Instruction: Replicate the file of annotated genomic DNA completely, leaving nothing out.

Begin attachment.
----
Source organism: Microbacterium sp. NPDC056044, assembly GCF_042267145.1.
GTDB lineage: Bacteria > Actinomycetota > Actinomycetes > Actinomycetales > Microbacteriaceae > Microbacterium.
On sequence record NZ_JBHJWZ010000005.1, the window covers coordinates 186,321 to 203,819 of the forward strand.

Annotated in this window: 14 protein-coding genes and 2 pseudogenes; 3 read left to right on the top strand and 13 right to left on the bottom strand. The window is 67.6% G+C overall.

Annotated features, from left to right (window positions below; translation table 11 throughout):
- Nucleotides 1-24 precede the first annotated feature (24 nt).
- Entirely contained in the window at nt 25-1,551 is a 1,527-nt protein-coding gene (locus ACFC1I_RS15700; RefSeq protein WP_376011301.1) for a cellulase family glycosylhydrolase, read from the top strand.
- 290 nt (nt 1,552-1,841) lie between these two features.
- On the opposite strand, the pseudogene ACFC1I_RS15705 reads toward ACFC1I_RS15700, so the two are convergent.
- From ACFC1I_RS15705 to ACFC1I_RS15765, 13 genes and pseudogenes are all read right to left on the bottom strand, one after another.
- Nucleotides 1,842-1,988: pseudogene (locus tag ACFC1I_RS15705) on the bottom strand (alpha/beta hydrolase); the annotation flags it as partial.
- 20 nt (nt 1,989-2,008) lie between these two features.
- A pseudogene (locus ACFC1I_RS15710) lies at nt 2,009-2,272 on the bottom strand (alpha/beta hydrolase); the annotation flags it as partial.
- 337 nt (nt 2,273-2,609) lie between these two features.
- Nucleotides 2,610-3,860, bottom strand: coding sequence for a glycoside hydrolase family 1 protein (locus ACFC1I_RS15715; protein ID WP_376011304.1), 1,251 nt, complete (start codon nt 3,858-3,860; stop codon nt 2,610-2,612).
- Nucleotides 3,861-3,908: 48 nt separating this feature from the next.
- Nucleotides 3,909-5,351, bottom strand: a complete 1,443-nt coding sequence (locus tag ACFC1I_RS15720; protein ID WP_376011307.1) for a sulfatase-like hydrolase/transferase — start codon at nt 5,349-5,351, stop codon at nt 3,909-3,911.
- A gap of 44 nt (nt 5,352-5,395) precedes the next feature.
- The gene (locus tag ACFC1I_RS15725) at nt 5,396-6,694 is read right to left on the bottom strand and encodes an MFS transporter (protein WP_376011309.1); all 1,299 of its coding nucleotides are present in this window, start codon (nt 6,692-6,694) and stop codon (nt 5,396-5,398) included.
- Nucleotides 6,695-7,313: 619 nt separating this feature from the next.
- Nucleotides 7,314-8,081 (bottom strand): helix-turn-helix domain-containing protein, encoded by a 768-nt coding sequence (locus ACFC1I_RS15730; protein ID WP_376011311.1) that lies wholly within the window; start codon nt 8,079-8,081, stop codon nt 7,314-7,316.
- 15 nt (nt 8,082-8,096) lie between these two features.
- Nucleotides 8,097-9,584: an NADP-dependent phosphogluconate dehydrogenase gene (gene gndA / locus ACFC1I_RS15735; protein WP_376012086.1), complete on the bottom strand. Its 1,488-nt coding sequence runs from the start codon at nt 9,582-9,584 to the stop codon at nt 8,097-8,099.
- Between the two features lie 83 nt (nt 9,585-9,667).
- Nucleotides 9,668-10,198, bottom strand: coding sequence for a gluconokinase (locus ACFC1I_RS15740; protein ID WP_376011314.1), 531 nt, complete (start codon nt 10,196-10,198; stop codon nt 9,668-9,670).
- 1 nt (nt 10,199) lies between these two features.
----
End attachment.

Source organism: Microbacterium sp. NPDC056044, assembly GCF_042267145.1.
GTDB lineage: Bacteria > Actinomycetota > Actinomycetes > Actinomycetales > Microbacteriaceae > Microbacterium.
On sequence record NZ_JBHJWZ010000005.1, the window covers coordinates 186,321 to 203,819 of the forward strand.

Annotated in this window: 14 protein-coding genes and 2 pseudogenes; 3 read left to right on the top strand and 13 right to left on the bottom strand. The window is 67.6% G+C overall.

Annotated features, from left to right (window positions below; translation table 11 throughout):
- Nucleotides 1-24 precede the first annotated feature (24 nt).
- Entirely contained in the window at nt 25-1,551 is a 1,527-nt protein-coding gene (locus ACFC1I_RS15700; RefSeq protein WP_376011301.1) for a cellulase family glycosylhydrolase, read from the top strand.
- 290 nt (nt 1,552-1,841) lie between these two features.
- On the opposite strand, the pseudogene ACFC1I_RS15705 reads toward ACFC1I_RS15700, so the two are convergent.
- From ACFC1I_RS15705 to ACFC1I_RS15765, 13 genes and pseudogenes are all read right to left on the bottom strand, one after another.
- Nucleotides 1,842-1,988: pseudogene (locus tag ACFC1I_RS15705) on the bottom strand (alpha/beta hydrolase); the annotation flags it as partial.
- 20 nt (nt 1,989-2,008) lie between these two features.
- A pseudogene (locus ACFC1I_RS15710) lies at nt 2,009-2,272 on the bottom strand (alpha/beta hydrolase); the annotation flags it as partial.
- 337 nt (nt 2,273-2,609) lie between these two features.
- Nucleotides 2,610-3,860, bottom strand: coding sequence for a glycoside hydrolase family 1 protein (locus ACFC1I_RS15715; protein ID WP_376011304.1), 1,251 nt, complete (start codon nt 3,858-3,860; stop codon nt 2,610-2,612).
- Nucleotides 3,861-3,908: 48 nt separating this feature from the next.
- Nucleotides 3,909-5,351, bottom strand: a complete 1,443-nt coding sequence (locus tag ACFC1I_RS15720; protein ID WP_376011307.1) for a sulfatase-like hydrolase/transferase — start codon at nt 5,349-5,351, stop codon at nt 3,909-3,911.
- A gap of 44 nt (nt 5,352-5,395) precedes the next feature.
- The gene (locus tag ACFC1I_RS15725) at nt 5,396-6,694 is read right to left on the bottom strand and encodes an MFS transporter (protein WP_376011309.1); all 1,299 of its coding nucleotides are present in this window, start codon (nt 6,692-6,694) and stop codon (nt 5,396-5,398) included.
- Nucleotides 6,695-7,313: 619 nt separating this feature from the next.
- Nucleotides 7,314-8,081 (bottom strand): helix-turn-helix domain-containing protein, encoded by a 768-nt coding sequence (locus ACFC1I_RS15730; protein ID WP_376011311.1) that lies wholly within the window; start codon nt 8,079-8,081, stop codon nt 7,314-7,316.
- 15 nt (nt 8,082-8,096) lie between these two features.
- Nucleotides 8,097-9,584: an NADP-dependent phosphogluconate dehydrogenase gene (gene gndA / locus ACFC1I_RS15735; protein WP_376012086.1), complete on the bottom strand. Its 1,488-nt coding sequence runs from the start codon at nt 9,582-9,584 to the stop codon at nt 8,097-8,099.
- Between the two features lie 83 nt (nt 9,585-9,667).
- Nucleotides 9,668-10,198, bottom strand: coding sequence for a gluconokinase (locus ACFC1I_RS15740; protein ID WP_376011314.1), 531 nt, complete (start codon nt 10,196-10,198; stop codon nt 9,668-9,670).
- 1 nt (nt 10,199) lies between these two features.